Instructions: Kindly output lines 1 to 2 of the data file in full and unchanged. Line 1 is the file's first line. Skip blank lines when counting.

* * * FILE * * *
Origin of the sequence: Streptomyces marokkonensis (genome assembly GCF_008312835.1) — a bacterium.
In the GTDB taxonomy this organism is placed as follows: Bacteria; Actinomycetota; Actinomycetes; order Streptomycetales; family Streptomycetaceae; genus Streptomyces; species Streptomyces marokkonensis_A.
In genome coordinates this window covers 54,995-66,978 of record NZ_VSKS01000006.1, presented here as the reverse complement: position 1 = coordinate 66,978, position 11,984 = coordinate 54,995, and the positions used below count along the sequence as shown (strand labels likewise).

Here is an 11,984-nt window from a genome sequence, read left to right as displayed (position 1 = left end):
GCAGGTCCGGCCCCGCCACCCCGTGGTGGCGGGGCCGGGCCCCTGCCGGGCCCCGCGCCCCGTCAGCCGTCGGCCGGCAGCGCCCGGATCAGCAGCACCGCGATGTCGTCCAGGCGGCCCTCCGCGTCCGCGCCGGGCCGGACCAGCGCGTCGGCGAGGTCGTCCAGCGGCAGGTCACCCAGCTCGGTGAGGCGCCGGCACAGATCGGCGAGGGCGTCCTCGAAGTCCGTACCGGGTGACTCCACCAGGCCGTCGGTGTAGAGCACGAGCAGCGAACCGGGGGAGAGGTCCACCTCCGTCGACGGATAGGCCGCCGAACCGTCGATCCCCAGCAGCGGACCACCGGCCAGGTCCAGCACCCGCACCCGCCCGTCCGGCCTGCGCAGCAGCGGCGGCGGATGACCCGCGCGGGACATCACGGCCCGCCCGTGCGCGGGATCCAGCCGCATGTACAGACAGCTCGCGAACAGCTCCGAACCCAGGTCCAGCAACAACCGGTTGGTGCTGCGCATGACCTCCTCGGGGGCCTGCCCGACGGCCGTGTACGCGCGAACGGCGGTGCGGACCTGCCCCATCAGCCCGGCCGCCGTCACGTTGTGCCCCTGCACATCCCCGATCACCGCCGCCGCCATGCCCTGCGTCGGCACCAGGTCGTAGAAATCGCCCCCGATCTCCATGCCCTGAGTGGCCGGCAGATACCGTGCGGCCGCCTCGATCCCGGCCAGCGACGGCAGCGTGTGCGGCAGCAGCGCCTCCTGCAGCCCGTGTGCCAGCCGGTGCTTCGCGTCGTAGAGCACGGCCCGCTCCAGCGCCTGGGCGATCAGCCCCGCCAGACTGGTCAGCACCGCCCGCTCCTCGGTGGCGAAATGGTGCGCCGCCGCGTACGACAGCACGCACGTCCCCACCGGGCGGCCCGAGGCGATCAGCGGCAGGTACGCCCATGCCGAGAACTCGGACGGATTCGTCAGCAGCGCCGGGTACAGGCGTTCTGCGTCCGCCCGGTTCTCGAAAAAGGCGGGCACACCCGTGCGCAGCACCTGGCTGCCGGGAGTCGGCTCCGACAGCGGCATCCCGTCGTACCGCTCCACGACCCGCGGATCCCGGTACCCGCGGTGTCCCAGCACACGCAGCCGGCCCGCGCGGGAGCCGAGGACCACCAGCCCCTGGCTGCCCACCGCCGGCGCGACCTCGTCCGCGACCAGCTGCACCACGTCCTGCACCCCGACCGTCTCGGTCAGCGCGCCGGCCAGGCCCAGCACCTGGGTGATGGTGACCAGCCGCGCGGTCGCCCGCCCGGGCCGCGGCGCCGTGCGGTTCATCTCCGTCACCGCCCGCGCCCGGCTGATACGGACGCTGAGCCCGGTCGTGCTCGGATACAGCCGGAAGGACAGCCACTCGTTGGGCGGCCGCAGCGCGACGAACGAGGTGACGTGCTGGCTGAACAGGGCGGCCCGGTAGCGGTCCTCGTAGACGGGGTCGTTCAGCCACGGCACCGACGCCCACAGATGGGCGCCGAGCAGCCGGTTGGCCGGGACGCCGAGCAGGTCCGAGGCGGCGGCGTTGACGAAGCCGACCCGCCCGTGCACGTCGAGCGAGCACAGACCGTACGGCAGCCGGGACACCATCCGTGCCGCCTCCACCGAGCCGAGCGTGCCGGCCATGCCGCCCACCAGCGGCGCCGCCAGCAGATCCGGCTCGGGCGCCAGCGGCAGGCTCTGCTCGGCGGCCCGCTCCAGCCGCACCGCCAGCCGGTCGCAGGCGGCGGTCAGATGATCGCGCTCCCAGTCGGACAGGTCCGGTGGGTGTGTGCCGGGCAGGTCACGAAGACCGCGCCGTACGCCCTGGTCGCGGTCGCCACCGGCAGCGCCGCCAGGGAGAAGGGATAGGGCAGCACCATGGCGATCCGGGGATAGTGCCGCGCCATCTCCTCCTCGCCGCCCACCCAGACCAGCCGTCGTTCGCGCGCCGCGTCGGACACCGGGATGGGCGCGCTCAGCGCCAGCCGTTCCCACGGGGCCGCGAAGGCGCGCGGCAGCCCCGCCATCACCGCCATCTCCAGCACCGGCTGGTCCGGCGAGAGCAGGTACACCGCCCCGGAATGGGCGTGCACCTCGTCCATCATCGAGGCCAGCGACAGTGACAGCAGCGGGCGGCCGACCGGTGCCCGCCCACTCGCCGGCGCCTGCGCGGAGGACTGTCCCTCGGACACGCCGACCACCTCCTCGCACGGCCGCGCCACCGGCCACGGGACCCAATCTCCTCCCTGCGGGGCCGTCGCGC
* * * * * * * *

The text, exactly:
Origin of the sequence: Streptomyces marokkonensis (genome assembly GCF_008312835.1) — a bacterium.
In the GTDB taxonomy this organism is placed as follows: Bacteria; Actinomycetota; Actinomycetes; order Streptomycetales; family Streptomycetaceae; genus Streptomyces; species Streptomyces marokkonensis_A.